The Fairy Barge

'The Fairy Barge' - painting in watercolour and gold leaf by Nancy Farmer
‘The Fairy Barge’ – painting in watercolour and gold leaf by Nancy Farmer

I have been doing a lot of painting and rather less updating of the blog lately, getting a collection of paintings together for my Ilminster Exhibition – ‘A Westcountry Bestiary’. Another one I finished early this year and have yet to show you is this: “The Fairy Barge”. Don’t ask where this odd little group sprang from, I couldn’t tell you, I simply started off with the idea of a barge (as in a flat-bottomed boat suitable for shallow waterways) travelling along the drainage ditches and rivers of The Levels. Of course they are not usually spotted, because they are fairy barges. Swans can see them though.

This is a royal barge, of course. As to the motives of the Fairy Queen and whether she is overly fond of swan feathers, I leave that to your judgement.

Painted in watercolour (mostly Prussian Blue), with a few details finished in gold leaf and shell gold. Shell gold, if you are wondering, is astonishingly expensive gold watercolour paint which is made entirely of pure gold, bound together with a little gum Arabic. I bought a quarter pan once, for I think about £40 our of sheer curiosity. I don’t think I’d buy it again, it is not really as impressive as its price tag, but I do get a certain satisfaction in using only real gold paint if I am mixing it with gold leaf as well. One day, when I run out, I may attempt to make more out of the left over dust and floaty bits from the gold leaf I have saved over the years.

The strange characters of the Fairy Barge
The strange characters of the Fairy Barge
The barge man
The barge man
The Fairy Queen
The Fairy Queen
The Fairy Queen's wings in gold leaf, and the worm she is offering to two slightly suspicious swans
The Fairy Queen’s wings in gold leaf, and the worm she is offering to two slightly suspicious swans
Shell gold, and fragments of gold leaf
Shell gold, and fragments of gold leaf
More pollarded willows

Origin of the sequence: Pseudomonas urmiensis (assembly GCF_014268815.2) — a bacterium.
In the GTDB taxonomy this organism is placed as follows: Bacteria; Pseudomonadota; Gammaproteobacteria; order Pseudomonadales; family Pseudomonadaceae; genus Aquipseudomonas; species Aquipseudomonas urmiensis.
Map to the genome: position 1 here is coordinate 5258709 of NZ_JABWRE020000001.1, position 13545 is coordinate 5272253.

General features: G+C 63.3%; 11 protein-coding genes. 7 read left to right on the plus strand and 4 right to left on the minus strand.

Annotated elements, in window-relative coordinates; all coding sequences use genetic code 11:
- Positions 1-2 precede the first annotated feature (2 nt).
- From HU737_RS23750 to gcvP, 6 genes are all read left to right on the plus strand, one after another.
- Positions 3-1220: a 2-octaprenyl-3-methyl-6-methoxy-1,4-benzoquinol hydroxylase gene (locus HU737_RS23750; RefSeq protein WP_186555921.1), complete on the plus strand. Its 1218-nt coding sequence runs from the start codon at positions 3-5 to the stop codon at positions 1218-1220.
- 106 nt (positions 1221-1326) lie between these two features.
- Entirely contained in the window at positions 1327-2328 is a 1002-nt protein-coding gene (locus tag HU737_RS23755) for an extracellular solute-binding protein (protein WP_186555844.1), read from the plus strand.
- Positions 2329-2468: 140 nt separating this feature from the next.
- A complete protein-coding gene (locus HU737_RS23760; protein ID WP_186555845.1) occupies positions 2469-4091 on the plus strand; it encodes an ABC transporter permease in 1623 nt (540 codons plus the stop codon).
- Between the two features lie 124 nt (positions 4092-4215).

More pollarded willows


  1. Ohhh. Fun!
    I love that extra sparkle and shimmer of real gold. Wow.
    Sooo coool.

    1. Thanks! 🙂 love gold too, on artwork. I have some mica powder that looks fabulous but in my mind I know it’s not actually made of gold. I am such a materials snob 😉 (but then, I used to be a goldsmith!)

      1. Dang. A goldsmith? You’re just endlessly fascinating. That is neat!
        Oh the things I would have done differently if I had it to do over again. There are so many amazing creative things to get into. Art truly is a part of so much 🙂

        1. Haha! maybe not as impressive as it sounds – Not making my own designs and a lot of soldering and filing and sanding, but yes, it was gold, and platinum!. However if it makes you feel any better I feel the same like I might have done it differently a second time..

          1. …and Platinum??? Oh stop. Now you’re just bragging! Heh-heh 😉

            1. Haha, oh yes, and sometimes pink diamonds. Platinum is not bragging, pink diamonds are 😉 …but I was making someone else’s stuff, not my own designs, and to be honest I didn’t set the diamonds, I just sanded, filed and polished precious metal. My one regret was not spending about £1000 (wholesale price) on a TWO CARAT (!) diamond when i probably could have persuaded my boss to let me buy it at trade off his diamond dealer. The diamond was brown, the colour of a glass of dark rum, but sparkly 🙂 Two carats is huge, and it was not expensive (for a huge diamond), because of its colour, which made it an unusual curiosity rather than anything else. Unlikely to ever see one like that again and never get a chance to buy wholesale now anyway. But a thousand pounds was still quite a lot for a fancy sparkly toy 😀

  2. I hope the queen didn’t steal that worm from Medusa! Wonderful, love it! You are in a ‘blue’ period at the moment?

    1. Yes, it does seem to have been a blue period! Not with the current piece though, maybe it just ended. Curiously this is also my ‘Worms Period’ – worms in 3 pictures in a row too! 😀

  3. Very…ethereal. Of course, gathering swans’ feathers is a non-destructive process.. The worm, though…definitely committed. Beautiful picture.

  4. Reblogged this on The Hiding World and commented:
    You have a unique style. I like it.

    1. Thank you Denny! And especially thank you for the re-blogging 🙂

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